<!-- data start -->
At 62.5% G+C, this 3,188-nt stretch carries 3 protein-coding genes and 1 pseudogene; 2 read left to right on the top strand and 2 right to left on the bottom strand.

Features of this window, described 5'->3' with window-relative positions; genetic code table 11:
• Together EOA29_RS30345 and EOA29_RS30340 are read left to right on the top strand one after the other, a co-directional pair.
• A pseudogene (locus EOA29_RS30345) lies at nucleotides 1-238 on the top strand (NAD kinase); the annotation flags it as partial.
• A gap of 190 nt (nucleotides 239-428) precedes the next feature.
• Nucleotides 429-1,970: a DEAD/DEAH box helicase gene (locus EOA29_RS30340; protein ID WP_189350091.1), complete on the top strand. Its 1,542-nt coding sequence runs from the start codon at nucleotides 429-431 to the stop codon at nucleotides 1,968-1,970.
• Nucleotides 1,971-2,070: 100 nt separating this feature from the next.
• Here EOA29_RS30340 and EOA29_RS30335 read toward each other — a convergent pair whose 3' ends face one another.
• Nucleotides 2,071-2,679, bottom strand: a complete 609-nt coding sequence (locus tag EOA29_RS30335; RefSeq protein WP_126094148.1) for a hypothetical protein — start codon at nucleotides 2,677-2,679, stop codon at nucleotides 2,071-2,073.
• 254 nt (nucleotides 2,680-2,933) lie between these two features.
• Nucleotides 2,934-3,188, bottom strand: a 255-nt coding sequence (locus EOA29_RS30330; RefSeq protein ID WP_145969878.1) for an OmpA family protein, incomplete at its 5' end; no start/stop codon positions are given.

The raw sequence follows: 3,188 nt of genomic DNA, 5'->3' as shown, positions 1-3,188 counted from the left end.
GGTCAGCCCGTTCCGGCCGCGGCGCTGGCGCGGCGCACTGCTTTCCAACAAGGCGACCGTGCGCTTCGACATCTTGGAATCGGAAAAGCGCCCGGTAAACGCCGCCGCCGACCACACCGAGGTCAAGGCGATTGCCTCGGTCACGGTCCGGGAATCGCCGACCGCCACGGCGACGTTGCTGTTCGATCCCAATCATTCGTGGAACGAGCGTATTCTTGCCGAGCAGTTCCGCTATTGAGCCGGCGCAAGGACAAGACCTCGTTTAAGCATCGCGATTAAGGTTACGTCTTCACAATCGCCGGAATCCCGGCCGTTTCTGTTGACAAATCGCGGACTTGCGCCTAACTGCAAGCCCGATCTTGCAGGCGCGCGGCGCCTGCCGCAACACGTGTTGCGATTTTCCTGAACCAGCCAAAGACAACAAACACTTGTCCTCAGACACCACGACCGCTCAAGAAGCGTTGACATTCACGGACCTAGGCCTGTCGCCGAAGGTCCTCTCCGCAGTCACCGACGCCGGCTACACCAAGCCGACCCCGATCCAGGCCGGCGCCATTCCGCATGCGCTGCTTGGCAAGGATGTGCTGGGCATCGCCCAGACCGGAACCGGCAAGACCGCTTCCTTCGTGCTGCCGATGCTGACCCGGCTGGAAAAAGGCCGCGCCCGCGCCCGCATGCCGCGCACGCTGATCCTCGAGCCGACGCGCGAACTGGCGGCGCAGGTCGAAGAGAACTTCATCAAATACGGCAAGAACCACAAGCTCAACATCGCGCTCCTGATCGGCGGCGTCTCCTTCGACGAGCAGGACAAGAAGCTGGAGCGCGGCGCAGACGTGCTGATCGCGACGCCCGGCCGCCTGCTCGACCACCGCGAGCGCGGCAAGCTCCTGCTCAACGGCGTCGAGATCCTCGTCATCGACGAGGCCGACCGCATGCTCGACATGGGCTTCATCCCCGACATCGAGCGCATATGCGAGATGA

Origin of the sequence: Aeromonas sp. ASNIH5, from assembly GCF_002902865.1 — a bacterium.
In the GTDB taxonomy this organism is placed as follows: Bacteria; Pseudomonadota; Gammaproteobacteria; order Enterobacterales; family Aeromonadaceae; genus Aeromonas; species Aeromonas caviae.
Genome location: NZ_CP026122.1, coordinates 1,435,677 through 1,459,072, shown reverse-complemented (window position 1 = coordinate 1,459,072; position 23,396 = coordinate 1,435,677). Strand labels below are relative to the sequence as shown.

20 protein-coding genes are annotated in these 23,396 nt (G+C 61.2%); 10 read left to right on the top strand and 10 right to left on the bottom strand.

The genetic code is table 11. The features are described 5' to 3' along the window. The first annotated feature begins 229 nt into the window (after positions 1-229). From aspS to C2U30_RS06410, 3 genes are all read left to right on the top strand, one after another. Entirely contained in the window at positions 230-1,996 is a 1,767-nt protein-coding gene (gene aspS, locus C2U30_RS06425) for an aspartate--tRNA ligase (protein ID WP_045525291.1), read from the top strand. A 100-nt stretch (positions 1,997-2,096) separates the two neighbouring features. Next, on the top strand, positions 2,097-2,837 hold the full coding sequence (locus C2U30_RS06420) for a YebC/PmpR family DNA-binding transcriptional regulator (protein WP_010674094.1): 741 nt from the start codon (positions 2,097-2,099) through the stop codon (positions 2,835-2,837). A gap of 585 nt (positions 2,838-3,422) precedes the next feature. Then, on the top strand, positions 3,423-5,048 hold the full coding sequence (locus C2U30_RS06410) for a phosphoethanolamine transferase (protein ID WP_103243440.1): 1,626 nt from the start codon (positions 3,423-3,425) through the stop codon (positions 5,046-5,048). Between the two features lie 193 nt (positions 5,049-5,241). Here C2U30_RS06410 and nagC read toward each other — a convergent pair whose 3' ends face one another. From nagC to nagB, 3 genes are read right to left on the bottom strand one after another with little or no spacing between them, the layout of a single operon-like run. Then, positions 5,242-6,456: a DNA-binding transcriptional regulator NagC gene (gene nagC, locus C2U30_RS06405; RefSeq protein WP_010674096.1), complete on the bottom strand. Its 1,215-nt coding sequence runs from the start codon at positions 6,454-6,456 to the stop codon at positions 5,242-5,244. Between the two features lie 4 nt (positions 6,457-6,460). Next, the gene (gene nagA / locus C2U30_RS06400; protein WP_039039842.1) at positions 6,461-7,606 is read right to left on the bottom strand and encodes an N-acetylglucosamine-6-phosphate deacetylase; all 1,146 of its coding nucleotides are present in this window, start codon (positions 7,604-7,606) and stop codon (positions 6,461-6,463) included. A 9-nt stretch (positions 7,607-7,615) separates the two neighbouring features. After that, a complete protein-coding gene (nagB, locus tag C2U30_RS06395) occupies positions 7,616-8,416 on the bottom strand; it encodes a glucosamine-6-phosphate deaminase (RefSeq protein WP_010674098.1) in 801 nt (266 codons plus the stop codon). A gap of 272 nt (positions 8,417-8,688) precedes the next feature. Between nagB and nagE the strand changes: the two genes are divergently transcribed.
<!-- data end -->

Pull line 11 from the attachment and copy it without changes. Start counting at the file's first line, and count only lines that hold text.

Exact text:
• Nucleotides 2,934-3,188, bottom strand: a 255-nt coding sequence (locus EOA29_RS30330; RefSeq protein ID WP_145969878.1) for an OmpA family protein, incomplete at its 5' end; no start/stop codon positions are given.